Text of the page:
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Historical Twin City Opera House

Twin City Opera House
Twin City Opera House
Photo: Flickr-Photo Sharing

Built in 1892, The Twin City Opera House, in McConnellsville, opened as the opera house and town hall. It was built when the town was booming during the riverboats and railroads era when commodities were moved by river and rail and showboats brought live entertainment.

There were dozens of flourishing businesses in the area and the city council thought they needed to bring in more cultural entertainment. The building is three stories high and has a tower 108 feet from the sidewalk that was supposed to house a clock. However, the funds were not approved for the clock and it was never installed. The second floor was the offices of the city officials and the third floor a huge ball room.

The ground floor auditorium was uncommon for the late 1800’s, and is one of the last remaining theaters of its time period with this feature. The stage floor slopes to allow the audience’s front rows to see the performer’s feet. The auditorium’s central “echo dome” contributes to the theater’s nearly perfect acoustics. Lines spoken from the rear of the stage can be heard perfectly throughout the entire audience.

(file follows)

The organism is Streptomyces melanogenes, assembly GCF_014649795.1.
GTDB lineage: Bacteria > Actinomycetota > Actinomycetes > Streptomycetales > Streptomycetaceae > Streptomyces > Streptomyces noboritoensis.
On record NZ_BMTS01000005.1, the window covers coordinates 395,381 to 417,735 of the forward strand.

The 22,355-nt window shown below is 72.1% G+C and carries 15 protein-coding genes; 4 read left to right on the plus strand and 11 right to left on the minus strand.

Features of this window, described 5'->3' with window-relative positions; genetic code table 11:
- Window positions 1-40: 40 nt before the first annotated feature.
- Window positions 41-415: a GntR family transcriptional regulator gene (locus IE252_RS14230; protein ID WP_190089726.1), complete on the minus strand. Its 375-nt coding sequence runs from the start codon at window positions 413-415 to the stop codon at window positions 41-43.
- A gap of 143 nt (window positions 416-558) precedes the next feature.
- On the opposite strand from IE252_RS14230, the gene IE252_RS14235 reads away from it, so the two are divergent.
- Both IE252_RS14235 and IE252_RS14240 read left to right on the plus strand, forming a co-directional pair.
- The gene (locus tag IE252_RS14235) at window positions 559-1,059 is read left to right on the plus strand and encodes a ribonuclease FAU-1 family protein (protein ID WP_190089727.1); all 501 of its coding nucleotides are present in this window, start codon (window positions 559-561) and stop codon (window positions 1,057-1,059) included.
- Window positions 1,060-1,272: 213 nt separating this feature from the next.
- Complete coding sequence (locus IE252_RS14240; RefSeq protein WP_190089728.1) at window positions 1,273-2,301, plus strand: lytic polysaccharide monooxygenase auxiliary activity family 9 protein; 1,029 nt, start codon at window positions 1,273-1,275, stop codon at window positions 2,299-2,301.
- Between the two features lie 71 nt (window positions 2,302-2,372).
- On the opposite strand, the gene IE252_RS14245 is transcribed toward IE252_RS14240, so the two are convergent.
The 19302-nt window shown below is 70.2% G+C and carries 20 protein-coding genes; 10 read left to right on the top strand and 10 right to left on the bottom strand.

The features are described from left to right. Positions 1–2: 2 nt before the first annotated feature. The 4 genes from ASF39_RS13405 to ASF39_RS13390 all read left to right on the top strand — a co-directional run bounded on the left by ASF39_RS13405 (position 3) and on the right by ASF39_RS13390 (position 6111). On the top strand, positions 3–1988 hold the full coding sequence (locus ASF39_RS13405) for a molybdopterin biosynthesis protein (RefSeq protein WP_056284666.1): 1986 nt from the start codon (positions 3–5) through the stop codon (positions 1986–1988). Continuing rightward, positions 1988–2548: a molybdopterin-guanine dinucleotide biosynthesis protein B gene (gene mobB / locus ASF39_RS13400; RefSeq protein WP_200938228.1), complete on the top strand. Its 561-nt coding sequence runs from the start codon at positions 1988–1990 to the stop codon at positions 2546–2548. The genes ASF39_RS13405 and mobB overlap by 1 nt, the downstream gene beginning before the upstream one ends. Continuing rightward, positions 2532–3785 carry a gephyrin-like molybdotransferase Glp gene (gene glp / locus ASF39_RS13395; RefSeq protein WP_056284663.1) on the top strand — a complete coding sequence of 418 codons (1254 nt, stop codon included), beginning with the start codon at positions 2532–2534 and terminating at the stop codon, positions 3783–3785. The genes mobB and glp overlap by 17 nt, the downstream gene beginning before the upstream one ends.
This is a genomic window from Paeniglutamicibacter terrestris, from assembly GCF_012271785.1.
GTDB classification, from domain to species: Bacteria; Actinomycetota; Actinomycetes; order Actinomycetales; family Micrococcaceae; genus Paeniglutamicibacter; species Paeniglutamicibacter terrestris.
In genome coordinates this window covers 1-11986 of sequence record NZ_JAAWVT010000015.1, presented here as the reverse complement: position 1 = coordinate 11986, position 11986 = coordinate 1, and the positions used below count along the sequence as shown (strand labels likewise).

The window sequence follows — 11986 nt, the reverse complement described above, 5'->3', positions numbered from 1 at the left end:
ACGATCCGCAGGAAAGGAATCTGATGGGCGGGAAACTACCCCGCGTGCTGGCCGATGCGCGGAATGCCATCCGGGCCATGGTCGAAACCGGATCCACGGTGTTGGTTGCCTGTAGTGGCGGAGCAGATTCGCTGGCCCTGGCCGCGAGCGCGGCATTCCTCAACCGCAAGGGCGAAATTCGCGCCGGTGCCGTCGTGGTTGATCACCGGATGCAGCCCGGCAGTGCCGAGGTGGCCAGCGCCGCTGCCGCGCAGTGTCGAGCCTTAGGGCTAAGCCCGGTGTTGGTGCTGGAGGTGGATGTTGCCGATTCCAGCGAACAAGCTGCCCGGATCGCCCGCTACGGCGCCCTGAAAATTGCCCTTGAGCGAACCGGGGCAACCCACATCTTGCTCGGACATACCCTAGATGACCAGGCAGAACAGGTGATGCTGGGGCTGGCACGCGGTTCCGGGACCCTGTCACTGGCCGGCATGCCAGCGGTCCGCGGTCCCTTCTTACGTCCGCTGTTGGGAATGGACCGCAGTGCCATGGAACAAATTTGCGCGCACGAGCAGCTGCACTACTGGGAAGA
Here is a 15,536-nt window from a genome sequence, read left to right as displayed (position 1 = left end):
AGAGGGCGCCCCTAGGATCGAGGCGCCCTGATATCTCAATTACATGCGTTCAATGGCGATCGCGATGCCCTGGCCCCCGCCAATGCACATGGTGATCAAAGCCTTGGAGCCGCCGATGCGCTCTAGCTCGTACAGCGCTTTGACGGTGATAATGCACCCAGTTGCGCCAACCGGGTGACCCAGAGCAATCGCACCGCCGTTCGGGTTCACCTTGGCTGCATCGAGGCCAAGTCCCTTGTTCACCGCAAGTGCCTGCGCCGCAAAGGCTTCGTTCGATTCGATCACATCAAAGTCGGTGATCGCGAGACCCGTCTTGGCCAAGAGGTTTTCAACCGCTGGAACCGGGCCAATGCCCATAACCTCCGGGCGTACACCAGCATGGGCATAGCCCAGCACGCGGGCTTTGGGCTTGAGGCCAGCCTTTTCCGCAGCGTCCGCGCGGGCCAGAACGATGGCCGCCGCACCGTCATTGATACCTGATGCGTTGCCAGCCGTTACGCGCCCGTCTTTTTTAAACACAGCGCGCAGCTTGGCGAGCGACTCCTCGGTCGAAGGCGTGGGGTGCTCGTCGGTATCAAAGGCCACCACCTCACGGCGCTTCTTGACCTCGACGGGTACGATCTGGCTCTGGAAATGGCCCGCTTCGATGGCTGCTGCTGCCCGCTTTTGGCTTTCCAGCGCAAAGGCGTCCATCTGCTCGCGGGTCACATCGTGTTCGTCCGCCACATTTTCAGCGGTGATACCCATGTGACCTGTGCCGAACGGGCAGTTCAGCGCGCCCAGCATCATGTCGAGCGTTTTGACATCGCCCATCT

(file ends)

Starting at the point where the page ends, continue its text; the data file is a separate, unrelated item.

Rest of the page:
Perhaps the most intriguing and mysterious thing about the theater is its tunnel that ran under ground to the hotel across the street. The tunnel is rumored to have been used as part of the Underground Railroad. The performers also used it to move from the back stage to their hotel. Because of the heavy street traffic in the 1930’s and fear of collapse, the tunnel was filled in and now only the entrance is visible.

In the late 1980s, while doing renovations, workers discovered a hidden stairway leading from the second floor mezzanine to the village offices on the first floor below. How long that stairway had been hidden or what it was used for is still unknown. There had never been any indication that it existed before its discovery, and no one in the village could recall any mention of it. The Opera House still holds many secrets today, and is reluctant to give them up.

Being over 100 years old the opera house also has its rumored ghost sightings. A figure of a man, thought to be a former manager, in a white suit has been seen by both employees and visitors. There have been claims of objects moving, rattling noises and the drapes on the main stage suddenly closing over in the middle of a movie.

On the catwalk above the stage, the voice of a little girl, has said to been heard, and in the ballroom women singing. Paranormal investigators using their voice recording devises have picked up what sounded like growling in the basement area.